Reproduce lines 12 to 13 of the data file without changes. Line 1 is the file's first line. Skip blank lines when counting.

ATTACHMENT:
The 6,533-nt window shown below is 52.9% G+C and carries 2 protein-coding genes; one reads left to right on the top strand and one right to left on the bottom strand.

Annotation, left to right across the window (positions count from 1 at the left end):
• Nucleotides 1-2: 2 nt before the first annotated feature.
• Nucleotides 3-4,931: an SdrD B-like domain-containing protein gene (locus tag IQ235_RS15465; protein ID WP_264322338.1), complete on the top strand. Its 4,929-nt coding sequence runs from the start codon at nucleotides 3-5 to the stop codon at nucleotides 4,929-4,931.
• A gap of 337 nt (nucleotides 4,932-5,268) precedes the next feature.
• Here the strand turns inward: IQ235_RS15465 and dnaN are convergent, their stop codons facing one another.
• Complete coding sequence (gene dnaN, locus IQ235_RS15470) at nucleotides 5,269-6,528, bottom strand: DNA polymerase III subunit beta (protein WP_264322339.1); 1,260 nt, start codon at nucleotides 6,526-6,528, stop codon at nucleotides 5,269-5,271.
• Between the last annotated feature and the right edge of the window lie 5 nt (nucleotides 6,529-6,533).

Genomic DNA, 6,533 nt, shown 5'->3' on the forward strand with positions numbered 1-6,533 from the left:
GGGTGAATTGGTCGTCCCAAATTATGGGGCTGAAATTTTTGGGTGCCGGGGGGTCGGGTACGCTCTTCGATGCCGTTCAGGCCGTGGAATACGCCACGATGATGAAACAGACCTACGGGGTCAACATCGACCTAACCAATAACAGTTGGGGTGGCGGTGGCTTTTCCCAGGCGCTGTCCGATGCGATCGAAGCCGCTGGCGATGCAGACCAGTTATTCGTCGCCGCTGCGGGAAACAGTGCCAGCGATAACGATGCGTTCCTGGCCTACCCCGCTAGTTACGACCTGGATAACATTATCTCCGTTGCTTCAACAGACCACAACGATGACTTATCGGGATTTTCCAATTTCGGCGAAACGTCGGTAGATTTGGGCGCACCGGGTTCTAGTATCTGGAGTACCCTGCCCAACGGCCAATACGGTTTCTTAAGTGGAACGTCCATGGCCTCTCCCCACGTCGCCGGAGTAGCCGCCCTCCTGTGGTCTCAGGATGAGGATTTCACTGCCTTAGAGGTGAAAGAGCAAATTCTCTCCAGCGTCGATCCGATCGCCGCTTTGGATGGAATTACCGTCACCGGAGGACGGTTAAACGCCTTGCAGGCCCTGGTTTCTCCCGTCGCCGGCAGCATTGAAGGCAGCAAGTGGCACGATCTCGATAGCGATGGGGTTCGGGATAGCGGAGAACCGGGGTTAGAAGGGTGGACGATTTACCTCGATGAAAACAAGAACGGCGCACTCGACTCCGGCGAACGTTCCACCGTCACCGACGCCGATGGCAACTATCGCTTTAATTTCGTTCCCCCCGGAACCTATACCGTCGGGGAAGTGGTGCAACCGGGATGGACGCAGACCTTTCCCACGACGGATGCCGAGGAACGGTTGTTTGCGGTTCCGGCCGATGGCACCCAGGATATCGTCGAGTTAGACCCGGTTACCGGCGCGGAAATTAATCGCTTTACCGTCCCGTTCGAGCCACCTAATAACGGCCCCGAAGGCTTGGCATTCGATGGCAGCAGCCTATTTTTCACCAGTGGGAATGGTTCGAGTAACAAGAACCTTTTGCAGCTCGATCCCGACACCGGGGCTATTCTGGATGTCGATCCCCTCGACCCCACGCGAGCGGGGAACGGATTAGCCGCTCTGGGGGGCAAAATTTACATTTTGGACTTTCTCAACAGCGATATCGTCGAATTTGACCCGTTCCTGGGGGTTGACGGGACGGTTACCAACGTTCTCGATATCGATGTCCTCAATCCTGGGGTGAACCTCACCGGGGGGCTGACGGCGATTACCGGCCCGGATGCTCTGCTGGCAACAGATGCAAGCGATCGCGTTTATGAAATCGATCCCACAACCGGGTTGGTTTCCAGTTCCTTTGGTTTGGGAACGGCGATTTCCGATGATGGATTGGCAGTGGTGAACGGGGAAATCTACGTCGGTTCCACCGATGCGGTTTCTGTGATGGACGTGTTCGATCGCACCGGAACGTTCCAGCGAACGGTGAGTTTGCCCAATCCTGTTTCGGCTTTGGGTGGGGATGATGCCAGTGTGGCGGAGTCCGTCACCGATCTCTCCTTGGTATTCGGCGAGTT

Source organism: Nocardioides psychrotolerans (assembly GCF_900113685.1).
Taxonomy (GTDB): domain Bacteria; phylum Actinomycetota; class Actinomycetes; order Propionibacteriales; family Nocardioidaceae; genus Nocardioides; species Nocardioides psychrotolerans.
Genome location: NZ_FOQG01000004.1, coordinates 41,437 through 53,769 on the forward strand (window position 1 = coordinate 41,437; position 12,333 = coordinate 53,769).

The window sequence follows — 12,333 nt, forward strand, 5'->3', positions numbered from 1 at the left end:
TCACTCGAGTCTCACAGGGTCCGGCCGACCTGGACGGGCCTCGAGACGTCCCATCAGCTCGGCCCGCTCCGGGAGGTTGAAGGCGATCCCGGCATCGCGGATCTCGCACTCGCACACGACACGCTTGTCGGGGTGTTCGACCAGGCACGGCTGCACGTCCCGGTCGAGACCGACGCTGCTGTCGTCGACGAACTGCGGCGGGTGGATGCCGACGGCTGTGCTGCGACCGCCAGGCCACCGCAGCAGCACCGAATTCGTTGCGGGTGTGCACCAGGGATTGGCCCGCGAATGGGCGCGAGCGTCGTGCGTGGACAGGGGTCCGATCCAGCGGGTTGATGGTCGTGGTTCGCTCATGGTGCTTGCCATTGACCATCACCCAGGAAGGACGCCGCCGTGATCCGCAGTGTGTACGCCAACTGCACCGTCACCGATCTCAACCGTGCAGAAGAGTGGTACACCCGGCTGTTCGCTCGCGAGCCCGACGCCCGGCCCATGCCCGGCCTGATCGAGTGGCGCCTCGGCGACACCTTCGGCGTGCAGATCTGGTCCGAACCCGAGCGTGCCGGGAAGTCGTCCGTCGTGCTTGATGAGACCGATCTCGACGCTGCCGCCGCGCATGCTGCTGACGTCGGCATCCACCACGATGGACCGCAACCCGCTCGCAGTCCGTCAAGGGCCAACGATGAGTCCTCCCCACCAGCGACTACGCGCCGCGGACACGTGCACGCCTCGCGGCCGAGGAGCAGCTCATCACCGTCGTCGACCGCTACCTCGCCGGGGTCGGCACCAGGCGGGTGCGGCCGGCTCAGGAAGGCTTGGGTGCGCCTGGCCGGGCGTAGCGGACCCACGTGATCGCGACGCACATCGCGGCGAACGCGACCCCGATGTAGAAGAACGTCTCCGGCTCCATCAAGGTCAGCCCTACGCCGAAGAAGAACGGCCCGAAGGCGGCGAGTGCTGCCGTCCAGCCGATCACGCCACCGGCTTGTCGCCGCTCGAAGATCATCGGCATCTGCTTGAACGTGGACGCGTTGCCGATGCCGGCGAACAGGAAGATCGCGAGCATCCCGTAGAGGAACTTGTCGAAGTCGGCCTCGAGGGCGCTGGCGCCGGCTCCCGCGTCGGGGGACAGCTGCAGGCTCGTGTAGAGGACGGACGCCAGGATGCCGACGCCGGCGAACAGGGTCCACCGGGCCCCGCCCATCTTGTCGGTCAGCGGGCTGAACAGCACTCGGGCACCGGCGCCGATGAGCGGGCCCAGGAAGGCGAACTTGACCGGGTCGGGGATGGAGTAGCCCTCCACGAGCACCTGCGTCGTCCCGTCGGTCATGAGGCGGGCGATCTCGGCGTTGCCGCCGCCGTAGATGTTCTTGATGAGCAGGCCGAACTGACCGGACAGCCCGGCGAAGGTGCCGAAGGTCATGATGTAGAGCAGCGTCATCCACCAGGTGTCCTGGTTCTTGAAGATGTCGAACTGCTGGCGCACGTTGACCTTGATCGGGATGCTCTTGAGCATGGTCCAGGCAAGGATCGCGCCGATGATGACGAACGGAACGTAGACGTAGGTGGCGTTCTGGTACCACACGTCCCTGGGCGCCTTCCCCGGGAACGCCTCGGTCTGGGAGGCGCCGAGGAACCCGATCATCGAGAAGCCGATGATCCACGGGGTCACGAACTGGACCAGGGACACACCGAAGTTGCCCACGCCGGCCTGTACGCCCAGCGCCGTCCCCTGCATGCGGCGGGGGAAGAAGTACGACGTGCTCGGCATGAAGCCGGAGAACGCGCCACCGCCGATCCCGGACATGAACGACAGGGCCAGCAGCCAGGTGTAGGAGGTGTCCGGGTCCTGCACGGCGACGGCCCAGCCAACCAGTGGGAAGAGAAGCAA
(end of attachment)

Taxonomy (GTDB): domain Bacteria; phylum Actinomycetota; class Actinomycetes; order Propionibacteriales; family Nocardioidaceae; genus Nocardioides; species Nocardioides psychrotolerans.
Genome location: NZ_FOQG01000004.1, coordinates 41,437 through 53,769 on the forward strand (window position 1 = coordinate 41,437; position 12,333 = coordinate 53,769).